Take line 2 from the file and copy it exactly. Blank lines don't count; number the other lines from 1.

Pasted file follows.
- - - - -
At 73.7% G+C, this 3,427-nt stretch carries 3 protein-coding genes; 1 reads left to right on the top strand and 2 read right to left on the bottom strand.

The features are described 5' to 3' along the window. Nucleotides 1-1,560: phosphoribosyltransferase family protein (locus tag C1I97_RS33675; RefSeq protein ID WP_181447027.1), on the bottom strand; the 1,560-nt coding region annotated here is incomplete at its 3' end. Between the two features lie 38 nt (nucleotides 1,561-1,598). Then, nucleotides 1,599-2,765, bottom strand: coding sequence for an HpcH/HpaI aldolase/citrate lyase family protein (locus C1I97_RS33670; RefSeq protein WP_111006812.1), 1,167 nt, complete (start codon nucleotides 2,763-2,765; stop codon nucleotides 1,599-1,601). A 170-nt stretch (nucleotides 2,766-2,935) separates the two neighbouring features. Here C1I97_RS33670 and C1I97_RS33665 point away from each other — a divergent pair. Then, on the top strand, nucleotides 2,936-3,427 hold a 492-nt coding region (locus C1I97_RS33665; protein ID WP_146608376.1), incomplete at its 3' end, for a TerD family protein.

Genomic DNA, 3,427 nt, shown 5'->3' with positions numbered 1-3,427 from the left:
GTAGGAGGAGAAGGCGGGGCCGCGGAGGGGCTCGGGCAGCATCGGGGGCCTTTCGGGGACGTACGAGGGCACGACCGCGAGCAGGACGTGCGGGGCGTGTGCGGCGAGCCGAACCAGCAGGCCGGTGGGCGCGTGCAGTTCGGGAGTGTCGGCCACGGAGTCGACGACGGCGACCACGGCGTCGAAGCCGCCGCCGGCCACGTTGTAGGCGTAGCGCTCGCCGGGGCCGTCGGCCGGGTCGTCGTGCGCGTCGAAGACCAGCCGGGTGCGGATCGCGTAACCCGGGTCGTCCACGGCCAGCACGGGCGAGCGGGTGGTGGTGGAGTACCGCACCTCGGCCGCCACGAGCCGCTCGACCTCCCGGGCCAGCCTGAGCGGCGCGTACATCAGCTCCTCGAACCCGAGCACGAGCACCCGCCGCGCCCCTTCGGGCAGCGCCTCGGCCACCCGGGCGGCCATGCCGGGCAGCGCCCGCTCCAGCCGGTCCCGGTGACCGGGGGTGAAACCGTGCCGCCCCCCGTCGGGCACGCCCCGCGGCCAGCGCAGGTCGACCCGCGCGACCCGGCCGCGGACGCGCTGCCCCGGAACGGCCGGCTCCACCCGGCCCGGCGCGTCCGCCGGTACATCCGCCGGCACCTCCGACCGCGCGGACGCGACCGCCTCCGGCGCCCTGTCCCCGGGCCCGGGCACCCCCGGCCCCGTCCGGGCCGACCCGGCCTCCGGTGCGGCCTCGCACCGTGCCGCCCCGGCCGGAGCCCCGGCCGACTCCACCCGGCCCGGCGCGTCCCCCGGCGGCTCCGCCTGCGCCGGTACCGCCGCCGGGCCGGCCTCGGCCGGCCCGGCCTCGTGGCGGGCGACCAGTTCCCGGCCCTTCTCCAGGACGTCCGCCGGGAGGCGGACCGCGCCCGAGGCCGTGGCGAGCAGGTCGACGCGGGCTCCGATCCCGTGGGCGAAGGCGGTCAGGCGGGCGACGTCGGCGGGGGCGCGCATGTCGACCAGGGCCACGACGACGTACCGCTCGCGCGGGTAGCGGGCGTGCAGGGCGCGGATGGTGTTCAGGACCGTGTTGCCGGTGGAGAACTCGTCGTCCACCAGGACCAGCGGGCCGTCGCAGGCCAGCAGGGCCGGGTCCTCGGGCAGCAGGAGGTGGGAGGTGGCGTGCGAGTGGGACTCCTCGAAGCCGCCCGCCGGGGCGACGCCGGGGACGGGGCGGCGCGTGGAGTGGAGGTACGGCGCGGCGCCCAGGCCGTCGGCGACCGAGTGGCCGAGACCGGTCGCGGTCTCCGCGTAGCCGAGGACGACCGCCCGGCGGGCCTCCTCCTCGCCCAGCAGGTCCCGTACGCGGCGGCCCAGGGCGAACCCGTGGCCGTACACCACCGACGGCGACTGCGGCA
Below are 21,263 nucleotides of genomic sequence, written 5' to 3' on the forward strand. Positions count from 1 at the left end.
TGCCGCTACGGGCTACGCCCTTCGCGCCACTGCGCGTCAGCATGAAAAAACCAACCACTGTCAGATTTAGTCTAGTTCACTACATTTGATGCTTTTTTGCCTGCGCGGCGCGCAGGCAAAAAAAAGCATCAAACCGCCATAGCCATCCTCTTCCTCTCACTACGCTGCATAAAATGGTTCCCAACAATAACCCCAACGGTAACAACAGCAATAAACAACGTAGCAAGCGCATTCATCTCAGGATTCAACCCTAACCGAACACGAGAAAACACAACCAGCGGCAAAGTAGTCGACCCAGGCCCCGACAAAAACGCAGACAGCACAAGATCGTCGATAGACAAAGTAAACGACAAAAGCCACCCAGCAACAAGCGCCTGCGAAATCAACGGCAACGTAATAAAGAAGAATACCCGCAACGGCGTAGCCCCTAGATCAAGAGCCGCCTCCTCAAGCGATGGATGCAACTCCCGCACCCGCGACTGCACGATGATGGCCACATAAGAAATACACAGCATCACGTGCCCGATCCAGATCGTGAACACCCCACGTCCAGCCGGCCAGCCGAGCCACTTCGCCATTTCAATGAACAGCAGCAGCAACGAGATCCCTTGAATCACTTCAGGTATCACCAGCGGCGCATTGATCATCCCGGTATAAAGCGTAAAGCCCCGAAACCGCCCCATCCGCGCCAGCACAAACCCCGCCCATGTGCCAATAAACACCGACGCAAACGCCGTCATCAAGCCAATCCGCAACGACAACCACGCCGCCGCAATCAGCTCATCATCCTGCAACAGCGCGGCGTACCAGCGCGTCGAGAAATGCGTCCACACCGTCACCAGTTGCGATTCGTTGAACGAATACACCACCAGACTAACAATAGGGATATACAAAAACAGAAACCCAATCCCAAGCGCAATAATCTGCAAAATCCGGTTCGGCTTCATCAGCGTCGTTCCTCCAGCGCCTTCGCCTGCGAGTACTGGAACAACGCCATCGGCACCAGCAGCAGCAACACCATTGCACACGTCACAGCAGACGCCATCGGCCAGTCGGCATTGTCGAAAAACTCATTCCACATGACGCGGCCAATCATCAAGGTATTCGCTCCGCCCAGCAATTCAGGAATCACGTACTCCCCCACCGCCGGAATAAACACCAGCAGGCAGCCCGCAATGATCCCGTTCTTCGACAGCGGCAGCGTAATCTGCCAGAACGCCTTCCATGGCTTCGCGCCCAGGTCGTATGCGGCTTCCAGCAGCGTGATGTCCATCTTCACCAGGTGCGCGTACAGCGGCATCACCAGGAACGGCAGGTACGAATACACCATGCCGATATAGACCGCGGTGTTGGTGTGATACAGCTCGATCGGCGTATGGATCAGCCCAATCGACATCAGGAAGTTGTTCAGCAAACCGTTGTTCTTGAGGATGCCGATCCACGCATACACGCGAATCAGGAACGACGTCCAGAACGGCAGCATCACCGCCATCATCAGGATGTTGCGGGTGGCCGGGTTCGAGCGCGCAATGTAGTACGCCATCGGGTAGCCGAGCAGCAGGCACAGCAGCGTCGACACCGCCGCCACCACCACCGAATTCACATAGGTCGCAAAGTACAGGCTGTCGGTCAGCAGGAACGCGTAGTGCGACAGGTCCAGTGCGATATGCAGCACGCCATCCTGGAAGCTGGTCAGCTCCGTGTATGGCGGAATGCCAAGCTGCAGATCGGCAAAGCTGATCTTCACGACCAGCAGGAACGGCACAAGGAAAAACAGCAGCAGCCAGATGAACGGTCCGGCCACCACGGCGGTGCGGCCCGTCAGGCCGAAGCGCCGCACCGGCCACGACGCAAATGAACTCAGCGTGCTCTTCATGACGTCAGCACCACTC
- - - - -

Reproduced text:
The features are described 5' to 3' along the window. Nucleotides 1-1,560: phosphoribosyltransferase family protein (locus tag C1I97_RS33675; RefSeq protein ID WP_181447027.1), on the bottom strand; the 1,560-nt coding region annotated here is incomplete at its 3' end. Between the two features lie 38 nt (nucleotides 1,561-1,598). Then, nucleotides 1,599-2,765, bottom strand: coding sequence for an HpcH/HpaI aldolase/citrate lyase family protein (locus C1I97_RS33670; RefSeq protein WP_111006812.1), 1,167 nt, complete (start codon nucleotides 2,763-2,765; stop codon nucleotides 1,599-1,601). A 170-nt stretch (nucleotides 2,766-2,935) separates the two neighbouring features. Here C1I97_RS33670 and C1I97_RS33665 point away from each other — a divergent pair. Then, on the top strand, nucleotides 2,936-3,427 hold a 492-nt coding region (locus C1I97_RS33665; protein ID WP_146608376.1), incomplete at its 3' end, for a TerD family protein.